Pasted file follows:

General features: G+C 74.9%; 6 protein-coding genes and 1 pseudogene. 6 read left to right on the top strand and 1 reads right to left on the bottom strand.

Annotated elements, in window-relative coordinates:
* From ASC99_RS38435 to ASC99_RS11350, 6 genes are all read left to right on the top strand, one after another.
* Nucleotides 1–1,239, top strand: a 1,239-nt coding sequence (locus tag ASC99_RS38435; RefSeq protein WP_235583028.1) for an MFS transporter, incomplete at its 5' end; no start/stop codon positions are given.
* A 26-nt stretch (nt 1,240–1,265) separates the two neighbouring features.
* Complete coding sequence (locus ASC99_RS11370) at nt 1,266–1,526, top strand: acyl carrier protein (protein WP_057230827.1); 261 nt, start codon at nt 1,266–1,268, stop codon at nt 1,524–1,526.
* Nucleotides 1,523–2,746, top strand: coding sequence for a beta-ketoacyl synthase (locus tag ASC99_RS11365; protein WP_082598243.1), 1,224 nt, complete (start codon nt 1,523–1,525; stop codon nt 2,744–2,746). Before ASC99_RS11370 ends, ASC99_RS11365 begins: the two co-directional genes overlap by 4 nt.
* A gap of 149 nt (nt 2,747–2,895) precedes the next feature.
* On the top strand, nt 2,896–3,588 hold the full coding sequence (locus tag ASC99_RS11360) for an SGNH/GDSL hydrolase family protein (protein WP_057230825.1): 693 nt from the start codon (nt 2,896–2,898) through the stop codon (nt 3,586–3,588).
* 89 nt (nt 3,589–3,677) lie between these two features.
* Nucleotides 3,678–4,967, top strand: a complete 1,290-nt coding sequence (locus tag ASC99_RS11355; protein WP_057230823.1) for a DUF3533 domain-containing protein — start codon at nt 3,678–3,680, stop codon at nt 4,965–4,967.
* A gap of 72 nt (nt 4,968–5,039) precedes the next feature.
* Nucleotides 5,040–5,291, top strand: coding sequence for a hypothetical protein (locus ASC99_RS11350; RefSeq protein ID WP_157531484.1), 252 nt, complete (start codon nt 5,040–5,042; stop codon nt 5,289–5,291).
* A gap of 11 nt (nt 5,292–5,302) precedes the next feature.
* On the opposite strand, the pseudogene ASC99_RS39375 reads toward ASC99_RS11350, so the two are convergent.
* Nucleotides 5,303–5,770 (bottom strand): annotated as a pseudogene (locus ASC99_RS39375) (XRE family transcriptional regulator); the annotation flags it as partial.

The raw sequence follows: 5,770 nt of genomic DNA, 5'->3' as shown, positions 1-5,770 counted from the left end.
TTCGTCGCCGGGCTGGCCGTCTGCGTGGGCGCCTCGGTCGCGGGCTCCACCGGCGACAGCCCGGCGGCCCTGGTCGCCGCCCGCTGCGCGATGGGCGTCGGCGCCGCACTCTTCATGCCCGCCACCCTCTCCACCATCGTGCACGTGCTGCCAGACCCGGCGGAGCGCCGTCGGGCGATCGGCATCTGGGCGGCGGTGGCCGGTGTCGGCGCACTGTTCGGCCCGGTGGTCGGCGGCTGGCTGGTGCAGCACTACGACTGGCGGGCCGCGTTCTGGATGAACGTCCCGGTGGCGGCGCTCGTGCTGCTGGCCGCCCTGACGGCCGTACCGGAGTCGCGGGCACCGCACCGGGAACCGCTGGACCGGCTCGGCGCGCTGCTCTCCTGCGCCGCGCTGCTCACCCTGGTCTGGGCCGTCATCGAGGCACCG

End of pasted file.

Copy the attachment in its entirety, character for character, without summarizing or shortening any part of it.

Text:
General features: G+C 74.9%; 6 protein-coding genes and 1 pseudogene. 6 read left to right on the top strand and 1 reads right to left on the bottom strand.

Annotated elements, in window-relative coordinates:
* From ASC99_RS38435 to ASC99_RS11350, 6 genes are all read left to right on the top strand, one after another.
* Nucleotides 1–1,239, top strand: a 1,239-nt coding sequence (locus tag ASC99_RS38435; RefSeq protein WP_235583028.1) for an MFS transporter, incomplete at its 5' end; no start/stop codon positions are given.
* A 26-nt stretch (nt 1,240–1,265) separates the two neighbouring features.
* Complete coding sequence (locus ASC99_RS11370) at nt 1,266–1,526, top strand: acyl carrier protein (protein WP_057230827.1); 261 nt, start codon at nt 1,266–1,268, stop codon at nt 1,524–1,526.
* Nucleotides 1,523–2,746, top strand: coding sequence for a beta-ketoacyl synthase (locus tag ASC99_RS11365; protein WP_082598243.1), 1,224 nt, complete (start codon nt 1,523–1,525; stop codon nt 2,744–2,746). Before ASC99_RS11370 ends, ASC99_RS11365 begins: the two co-directional genes overlap by 4 nt.
* A gap of 149 nt (nt 2,747–2,895) precedes the next feature.
* On the top strand, nt 2,896–3,588 hold the full coding sequence (locus tag ASC99_RS11360) for an SGNH/GDSL hydrolase family protein (protein WP_057230825.1): 693 nt from the start codon (nt 2,896–2,898) through the stop codon (nt 3,586–3,588).
* 89 nt (nt 3,589–3,677) lie between these two features.
* Nucleotides 3,678–4,967, top strand: a complete 1,290-nt coding sequence (locus tag ASC99_RS11355; protein WP_057230823.1) for a DUF3533 domain-containing protein — start codon at nt 3,678–3,680, stop codon at nt 4,965–4,967.
* A gap of 72 nt (nt 4,968–5,039) precedes the next feature.
* Nucleotides 5,040–5,291, top strand: coding sequence for a hypothetical protein (locus ASC99_RS11350; RefSeq protein ID WP_157531484.1), 252 nt, complete (start codon nt 5,040–5,042; stop codon nt 5,289–5,291).
* A gap of 11 nt (nt 5,292–5,302) precedes the next feature.
* On the opposite strand, the pseudogene ASC99_RS39375 reads toward ASC99_RS11350, so the two are convergent.
* Nucleotides 5,303–5,770 (bottom strand): annotated as a pseudogene (locus ASC99_RS39375) (XRE family transcriptional regulator); the annotation flags it as partial.

The raw sequence follows: 5,770 nt of genomic DNA, 5'->3' as shown, positions 1-5,770 counted from the left end.
TTCGTCGCCGGGCTGGCCGTCTGCGTGGGCGCCTCGGTCGCGGGCTCCACCGGCGACAGCCCGGCGGCCCTGGTCGCCGCCCGCTGCGCGATGGGCGTCGGCGCCGCACTCTTCATGCCCGCCACCCTCTCCACCATCGTGCACGTGCTGCCAGACCCGGCGGAGCGCCGTCGGGCGATCGGCATCTGGGCGGCGGTGGCCGGTGTCGGCGCACTGTTCGGCCCGGTGGTCGGCGGCTGGCTGGTGCAGCACTACGACTGGCGGGCCGCGTTCTGGATGAACGTCCCGGTGGCGGCGCTCGTGCTGCTGGCCGCCCTGACGGCCGTACCGGAGTCGCGGGCACCGCACCGGGAACCGCTGGACCGGCTCGGCGCGCTGCTCTCCTGCGCCGCGCTGCTCACCCTGGTCTGGGCCGTCATCGAGGCACCG